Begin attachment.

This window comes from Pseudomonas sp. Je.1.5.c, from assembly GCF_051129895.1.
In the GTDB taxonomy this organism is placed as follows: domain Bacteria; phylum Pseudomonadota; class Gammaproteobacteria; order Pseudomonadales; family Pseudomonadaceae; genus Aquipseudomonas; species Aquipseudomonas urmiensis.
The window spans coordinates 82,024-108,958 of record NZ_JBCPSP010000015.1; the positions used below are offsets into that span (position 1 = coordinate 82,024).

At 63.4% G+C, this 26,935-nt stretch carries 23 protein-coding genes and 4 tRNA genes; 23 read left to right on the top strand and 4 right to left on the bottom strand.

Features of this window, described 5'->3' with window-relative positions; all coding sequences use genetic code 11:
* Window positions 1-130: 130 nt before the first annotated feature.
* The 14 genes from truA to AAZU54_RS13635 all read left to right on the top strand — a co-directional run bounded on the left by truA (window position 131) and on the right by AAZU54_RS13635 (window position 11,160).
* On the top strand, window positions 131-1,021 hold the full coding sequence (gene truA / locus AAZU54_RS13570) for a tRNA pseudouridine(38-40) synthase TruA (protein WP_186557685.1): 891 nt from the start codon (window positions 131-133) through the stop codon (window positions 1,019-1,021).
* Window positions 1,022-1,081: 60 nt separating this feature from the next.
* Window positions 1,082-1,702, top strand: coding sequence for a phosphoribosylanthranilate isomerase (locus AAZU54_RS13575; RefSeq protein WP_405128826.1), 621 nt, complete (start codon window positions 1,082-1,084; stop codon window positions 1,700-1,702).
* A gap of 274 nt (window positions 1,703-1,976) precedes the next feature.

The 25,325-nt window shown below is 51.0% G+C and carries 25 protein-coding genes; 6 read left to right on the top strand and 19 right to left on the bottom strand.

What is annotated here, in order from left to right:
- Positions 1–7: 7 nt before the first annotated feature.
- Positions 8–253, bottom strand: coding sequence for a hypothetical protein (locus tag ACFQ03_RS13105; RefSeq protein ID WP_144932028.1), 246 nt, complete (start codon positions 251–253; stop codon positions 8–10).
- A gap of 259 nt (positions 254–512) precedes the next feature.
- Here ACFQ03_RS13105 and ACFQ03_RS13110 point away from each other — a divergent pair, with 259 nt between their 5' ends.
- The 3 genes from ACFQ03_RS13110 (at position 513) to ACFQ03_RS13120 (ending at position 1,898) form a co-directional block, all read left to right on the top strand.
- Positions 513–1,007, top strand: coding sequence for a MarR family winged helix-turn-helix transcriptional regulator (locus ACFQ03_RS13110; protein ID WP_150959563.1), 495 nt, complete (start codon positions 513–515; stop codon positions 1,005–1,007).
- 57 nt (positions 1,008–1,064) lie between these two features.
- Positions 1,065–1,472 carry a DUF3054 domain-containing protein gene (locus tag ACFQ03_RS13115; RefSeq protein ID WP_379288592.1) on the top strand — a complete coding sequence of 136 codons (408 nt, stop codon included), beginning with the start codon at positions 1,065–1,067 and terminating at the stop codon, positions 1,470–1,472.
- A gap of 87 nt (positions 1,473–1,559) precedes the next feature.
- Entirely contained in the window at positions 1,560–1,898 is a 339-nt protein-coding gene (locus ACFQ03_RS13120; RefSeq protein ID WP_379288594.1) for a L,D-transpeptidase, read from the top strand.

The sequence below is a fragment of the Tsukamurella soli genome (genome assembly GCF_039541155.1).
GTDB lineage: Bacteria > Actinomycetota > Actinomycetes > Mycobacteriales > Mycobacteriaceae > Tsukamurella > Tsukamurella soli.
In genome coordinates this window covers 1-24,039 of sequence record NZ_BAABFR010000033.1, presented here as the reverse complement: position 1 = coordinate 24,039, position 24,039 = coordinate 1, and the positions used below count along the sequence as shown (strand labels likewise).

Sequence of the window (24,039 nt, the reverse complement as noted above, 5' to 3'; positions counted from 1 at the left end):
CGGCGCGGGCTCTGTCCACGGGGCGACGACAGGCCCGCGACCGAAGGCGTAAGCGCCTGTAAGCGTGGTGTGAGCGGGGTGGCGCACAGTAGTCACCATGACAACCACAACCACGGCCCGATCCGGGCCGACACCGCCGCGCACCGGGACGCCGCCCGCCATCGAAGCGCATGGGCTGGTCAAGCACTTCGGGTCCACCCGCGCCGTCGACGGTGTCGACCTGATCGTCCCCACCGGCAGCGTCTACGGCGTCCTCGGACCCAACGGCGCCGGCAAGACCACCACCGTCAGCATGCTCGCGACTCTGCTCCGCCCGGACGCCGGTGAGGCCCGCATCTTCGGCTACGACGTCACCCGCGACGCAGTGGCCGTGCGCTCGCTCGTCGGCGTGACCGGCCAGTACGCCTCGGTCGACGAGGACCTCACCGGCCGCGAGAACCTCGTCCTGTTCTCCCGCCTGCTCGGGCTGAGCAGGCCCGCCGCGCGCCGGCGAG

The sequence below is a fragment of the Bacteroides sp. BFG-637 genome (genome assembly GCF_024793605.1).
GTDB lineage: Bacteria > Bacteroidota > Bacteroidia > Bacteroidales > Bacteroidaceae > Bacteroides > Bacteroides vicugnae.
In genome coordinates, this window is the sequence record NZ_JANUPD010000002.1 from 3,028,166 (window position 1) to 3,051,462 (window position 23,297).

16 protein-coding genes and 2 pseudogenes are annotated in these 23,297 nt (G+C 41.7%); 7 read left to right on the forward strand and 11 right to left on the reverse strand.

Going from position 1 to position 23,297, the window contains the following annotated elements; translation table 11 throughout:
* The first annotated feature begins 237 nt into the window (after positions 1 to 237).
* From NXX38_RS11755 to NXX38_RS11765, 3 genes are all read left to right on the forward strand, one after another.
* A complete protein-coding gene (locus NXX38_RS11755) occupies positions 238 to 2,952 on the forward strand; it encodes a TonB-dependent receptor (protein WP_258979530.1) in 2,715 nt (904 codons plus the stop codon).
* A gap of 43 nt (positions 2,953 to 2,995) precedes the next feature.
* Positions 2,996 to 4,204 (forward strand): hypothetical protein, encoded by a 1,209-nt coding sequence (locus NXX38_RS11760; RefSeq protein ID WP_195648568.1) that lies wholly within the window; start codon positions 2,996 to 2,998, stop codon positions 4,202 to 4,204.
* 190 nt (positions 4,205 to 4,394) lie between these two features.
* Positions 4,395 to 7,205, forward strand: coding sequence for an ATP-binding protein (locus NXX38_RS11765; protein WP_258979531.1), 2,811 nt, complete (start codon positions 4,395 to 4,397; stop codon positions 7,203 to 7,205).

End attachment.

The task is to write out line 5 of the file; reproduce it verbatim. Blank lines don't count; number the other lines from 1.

Features of this window, described 5'->3' with window-relative positions; all coding sequences use genetic code 11: